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Midea conference highlights its V8 VRF system

DUBAI, UAE, 1 June 2022: Midea launched the VRF V8 series as a major global initiative, citing Dubai as the best place to demonstrate the toughness and reliability of the system in facing up to sandy and dusty conditions and to high relative humidity and high temperatures. It said the V8 can work in temperatures ranging from 55 degrees C to minus 30 degrees C, making it ideal for operations in the UAE and Saudi Arabia, characterised by high temperatures, including higher ground temperatures.

Henry Cheng, General Manager, Midea Building Technologies, said the V8, which will go into production this month, is about reliability. “We want the product to be more reliable, so there is no need to repair it or spend that much time on maintenance,” he said. He spoke of the V8 having innovative features, including its shield box, which protects the incorporated printer circuit board (PCB) from getting affected by the outside environment, including sand, dust and moisture. “Water will damage the PCB, if it touches,” he said. “The PCB is in an isolated space, and no water will touch it. So, it can work safely for a longer time.”

Speaking on the other features, Cheng highlighted the V8’s hyperlink approach to connecting the wires. Elaborating on how in the past, installers had to connect the wires in series, he highlighted the inherent disadvantage of that approach, where if one unit stopped working, the entire system would stop working. The V8, he said, allows for the wires to be connected with greater flexibility, which improves reliability, eases the installation process and helps installers save time. A third feature of the V8, he said, is the high degree of comfort it allows through its constant airflow. “No matter where you are in the building, the airflow is constant,” he said.


Cheng also spoke of the V8 having 19 sensors and a visual sensor technology. If the real sensors stop working, the machine will duplicate to give virtual sensors – digital twin – which will continue the sensing process and simultaneously send a message to the maintenance personnel informing them of a problem with the real sensors for them to rectify. “This way, the system is able to work 24×7, so there is no shut down problem,” he said. He also spoke of the V8 featuring the ‘Midea Doctor 2.0, which would allow for using cloud for self-diagnosis. “So, with the V8, we have many leading technologies in the industry,” he said. “With the V8, we are the leader in the product.”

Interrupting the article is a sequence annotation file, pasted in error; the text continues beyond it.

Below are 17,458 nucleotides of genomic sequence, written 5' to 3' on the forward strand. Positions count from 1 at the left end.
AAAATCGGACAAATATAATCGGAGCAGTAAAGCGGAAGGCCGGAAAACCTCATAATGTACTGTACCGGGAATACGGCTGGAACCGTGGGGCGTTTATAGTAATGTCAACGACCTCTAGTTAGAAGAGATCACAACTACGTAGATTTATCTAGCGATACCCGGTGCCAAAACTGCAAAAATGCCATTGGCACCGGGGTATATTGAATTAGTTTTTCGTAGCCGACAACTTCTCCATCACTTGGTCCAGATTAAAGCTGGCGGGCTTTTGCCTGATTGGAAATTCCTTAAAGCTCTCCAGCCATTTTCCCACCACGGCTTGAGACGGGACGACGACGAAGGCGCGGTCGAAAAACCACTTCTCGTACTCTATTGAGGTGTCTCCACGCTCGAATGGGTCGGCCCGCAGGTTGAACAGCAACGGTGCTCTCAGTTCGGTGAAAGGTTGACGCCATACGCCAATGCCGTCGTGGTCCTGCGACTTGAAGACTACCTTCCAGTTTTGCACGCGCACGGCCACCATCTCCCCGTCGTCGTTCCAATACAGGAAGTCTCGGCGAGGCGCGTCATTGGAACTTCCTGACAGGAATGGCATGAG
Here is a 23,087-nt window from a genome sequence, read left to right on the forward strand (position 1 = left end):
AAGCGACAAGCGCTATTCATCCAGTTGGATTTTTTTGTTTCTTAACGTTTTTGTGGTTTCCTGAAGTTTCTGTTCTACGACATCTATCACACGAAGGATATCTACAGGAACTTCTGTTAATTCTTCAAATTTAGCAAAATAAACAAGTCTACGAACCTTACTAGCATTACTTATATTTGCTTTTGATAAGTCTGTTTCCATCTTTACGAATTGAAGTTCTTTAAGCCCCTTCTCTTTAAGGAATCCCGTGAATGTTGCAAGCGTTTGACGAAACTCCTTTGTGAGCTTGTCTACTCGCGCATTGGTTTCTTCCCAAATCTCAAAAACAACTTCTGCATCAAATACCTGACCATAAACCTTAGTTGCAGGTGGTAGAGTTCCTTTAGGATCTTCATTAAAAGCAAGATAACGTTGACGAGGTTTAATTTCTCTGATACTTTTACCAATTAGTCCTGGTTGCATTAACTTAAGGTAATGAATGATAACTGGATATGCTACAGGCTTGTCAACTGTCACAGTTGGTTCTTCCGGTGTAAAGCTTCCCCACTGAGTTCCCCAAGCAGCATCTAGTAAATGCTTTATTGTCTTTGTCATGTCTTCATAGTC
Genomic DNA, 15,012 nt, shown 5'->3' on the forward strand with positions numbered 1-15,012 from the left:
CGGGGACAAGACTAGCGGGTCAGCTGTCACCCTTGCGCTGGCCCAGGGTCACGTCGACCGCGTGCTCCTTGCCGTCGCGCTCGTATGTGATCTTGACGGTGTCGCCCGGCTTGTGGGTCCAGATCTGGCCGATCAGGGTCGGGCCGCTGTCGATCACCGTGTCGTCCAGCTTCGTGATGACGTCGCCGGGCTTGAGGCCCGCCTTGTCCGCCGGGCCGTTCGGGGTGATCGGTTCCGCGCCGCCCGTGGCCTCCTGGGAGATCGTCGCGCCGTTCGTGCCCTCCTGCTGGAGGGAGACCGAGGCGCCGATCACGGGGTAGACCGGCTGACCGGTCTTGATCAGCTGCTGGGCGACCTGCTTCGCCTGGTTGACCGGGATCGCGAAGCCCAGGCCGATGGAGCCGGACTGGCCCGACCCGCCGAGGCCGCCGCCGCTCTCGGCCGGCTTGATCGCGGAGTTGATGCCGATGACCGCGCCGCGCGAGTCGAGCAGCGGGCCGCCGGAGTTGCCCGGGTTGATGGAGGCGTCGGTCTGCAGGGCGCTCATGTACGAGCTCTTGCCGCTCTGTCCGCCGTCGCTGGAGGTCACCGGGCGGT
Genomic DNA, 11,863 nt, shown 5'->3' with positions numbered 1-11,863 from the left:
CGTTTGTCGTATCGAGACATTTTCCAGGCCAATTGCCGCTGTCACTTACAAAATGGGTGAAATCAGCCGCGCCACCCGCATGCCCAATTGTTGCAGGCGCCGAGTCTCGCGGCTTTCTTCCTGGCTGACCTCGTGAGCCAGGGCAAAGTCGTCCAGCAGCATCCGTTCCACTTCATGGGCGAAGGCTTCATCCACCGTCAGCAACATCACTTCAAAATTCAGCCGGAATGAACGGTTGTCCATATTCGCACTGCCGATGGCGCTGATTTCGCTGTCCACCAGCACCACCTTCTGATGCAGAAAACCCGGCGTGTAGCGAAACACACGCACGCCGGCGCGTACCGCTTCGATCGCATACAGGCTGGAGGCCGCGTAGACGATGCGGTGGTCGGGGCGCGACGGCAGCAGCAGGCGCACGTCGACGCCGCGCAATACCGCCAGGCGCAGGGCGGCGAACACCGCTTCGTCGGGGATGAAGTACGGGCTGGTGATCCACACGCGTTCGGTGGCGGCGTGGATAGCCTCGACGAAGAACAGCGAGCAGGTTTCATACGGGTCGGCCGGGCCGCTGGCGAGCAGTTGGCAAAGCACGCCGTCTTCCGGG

Addressing the issue of aftersales service, Cheng said Midea works closely with its partners, including Taqeef, which he added has a strong aftersales capability, including training and service centres.

“We also support our partners in increasing their aftersales service,” he said. “We have our technical engineers to support Taqeef, and we provide funds to partners to improve their service capability. As Midea we also have the TSP feature, and so partners can place orders for spare parts through the TSP and also through the cloud. So, we are enhancing our capabilities on aftersales. But, if we have a highly reliable product, you don’t need as much aftersales. We use high-end components, so we have fewer problems, and we would need less aftersales service.”


Cheng said Midea would continue to invest in the GCC region. But when asked if the company has plans to open a factory in the Middle East, he said it does not have any at the moment. “We have to look at the right partners and at the policies from the government,” he said. “We have had a discussion on this with the Abu Dhabi Investment Office.


Tariq Al Ghussein, CEO, Taqeef, speaking on Midea’s global growth, said that the very fact that the company has changed its name from Midea CAC to Midea Building Technologies reflects its ambition to provide comprehensive solutions to the building construction industry, including HVAC and elevators, to name two. “They want to supply all the components and software,” he said. “They continue to surprise us with how fast they are moving.”